§ Baroness Thornton
asked Her Majesty's Government:
What progress has been made with the plans for the modernisation of London Underground. [HL4213]
§ Lord Falconer of Thoroton
We have been advised by the board of London Regional Transport that London Underground Limited has today signed public/private partnership contracts to modernise and maintain London Underground's infrastructure.
There are three contracts, which will each run for 30 years. Those for two of the infrastructure companies will go to Metronet, and the third to the Tube Lines Group.
In a statement to the House on 7 February we set out why the Government supported London Transport's decision that it was minded to proceed with the Tube modernisation plans. The Government have consistently set out three key tests that the plans must pass if they are to proceed: that they are not a privatisation; that they should offer value for money; and that they should be safe for both passengers and staff.
We are satisfied that the modernisation plans are not a privatisation. The ownership of the assets, and the operation of the public service, stay in the public sector. It is also likely that the assets will continue to be scored on London Underground's balance sheet, in the public sector.
We are also satisfied that the arrangements offer value for money, when judged against alternative proposals. At our request, Ernst & Young reviewed London Underground's original value for money assessment and confirmed that, overall, London Underground's methodology for assessing value for money was robust, and that London Underground's recommendation that the PPP proposals deliver value for money, while subjective, was supported by its analysis. Since then, Ernst & Young has reviewed the work done by London Underground to update the value for money assessment in respect of material changes to the contracts. It confirmed that London Underground's approach was consistent with that used for the previous report. We have placed a copy of its update in the Library of the House.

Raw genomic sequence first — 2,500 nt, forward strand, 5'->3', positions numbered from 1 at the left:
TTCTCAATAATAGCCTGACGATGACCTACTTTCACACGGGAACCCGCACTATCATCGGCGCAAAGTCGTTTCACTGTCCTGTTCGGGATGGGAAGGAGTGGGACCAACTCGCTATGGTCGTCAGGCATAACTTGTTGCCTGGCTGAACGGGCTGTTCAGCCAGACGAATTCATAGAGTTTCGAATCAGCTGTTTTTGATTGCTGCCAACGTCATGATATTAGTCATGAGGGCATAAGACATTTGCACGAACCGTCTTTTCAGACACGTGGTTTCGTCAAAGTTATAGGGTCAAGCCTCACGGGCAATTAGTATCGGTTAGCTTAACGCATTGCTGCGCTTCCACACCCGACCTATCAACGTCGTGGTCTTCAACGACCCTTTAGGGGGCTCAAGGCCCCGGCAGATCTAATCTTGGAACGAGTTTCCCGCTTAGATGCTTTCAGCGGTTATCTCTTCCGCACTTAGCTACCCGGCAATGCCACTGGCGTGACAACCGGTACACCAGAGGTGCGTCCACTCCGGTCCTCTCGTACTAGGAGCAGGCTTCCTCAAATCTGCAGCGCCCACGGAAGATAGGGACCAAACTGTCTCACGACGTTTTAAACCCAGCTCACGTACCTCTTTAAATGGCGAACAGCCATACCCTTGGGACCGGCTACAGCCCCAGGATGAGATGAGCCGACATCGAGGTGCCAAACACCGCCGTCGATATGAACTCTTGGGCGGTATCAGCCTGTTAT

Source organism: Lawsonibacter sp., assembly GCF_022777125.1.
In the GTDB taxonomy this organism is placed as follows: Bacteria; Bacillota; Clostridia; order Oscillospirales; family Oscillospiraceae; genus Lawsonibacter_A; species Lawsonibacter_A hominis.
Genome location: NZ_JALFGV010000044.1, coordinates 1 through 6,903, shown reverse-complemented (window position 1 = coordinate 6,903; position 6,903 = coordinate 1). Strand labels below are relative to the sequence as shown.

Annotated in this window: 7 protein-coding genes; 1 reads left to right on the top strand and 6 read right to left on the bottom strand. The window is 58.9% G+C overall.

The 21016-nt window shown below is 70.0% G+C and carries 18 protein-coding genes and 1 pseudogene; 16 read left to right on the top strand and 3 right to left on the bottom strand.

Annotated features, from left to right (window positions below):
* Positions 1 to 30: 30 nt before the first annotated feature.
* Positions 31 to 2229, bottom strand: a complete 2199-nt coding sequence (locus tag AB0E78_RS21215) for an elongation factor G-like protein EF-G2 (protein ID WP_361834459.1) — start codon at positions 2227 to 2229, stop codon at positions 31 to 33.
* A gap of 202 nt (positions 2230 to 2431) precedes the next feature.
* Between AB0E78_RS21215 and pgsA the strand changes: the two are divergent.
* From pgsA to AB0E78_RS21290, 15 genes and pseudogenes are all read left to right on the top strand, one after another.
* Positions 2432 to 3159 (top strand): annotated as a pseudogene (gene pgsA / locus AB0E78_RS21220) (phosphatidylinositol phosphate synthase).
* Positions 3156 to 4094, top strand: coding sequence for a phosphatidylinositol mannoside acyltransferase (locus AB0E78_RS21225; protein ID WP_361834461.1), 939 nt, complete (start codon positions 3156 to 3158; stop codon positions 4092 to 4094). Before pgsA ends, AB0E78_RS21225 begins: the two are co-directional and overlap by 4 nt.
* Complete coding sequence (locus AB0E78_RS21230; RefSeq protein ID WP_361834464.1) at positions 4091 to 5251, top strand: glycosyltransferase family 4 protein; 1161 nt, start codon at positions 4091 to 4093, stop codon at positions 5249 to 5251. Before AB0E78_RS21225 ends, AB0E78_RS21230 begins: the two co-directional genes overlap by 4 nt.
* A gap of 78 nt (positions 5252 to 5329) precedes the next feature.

The Health and Safety Executive has still to reach a final judgment on London Underground's revised railway safety case. The position therefore remains that the Tube modernisation plans will only proceed if the independent regulator accepts the safety arrangements for both passengers and staff.
Subject to approval of the safety case, we share London Regional Transport's belief that the modernisation plans are the right solution and offer significant benefits for Londoners.
Fares will continue to be set by the Mayor of London. The modernisation plans do not require fares to rise faster than inflation.185WA
The three contracts are intended to take effect by the summer. We notified Parliament on 20 March that we were considering issuing a comfort letter in support of each of the contracts. Our intention is that such comfort letters should be issued shortly before the transactions are completed.
London Regional Transport's decision has been taken in the light of an extensive consultation with Transport for London. London Regional Transport has accepted some of the points Transport for London has made, and made changes to the contracts accordingly.
We fully support the decision taken today by the board of London Regional Transport and look forward to the modernisation plans coming into operation.
It remains my intention that the ownership of London Underground will be transferred to Transport for London as soon as possible.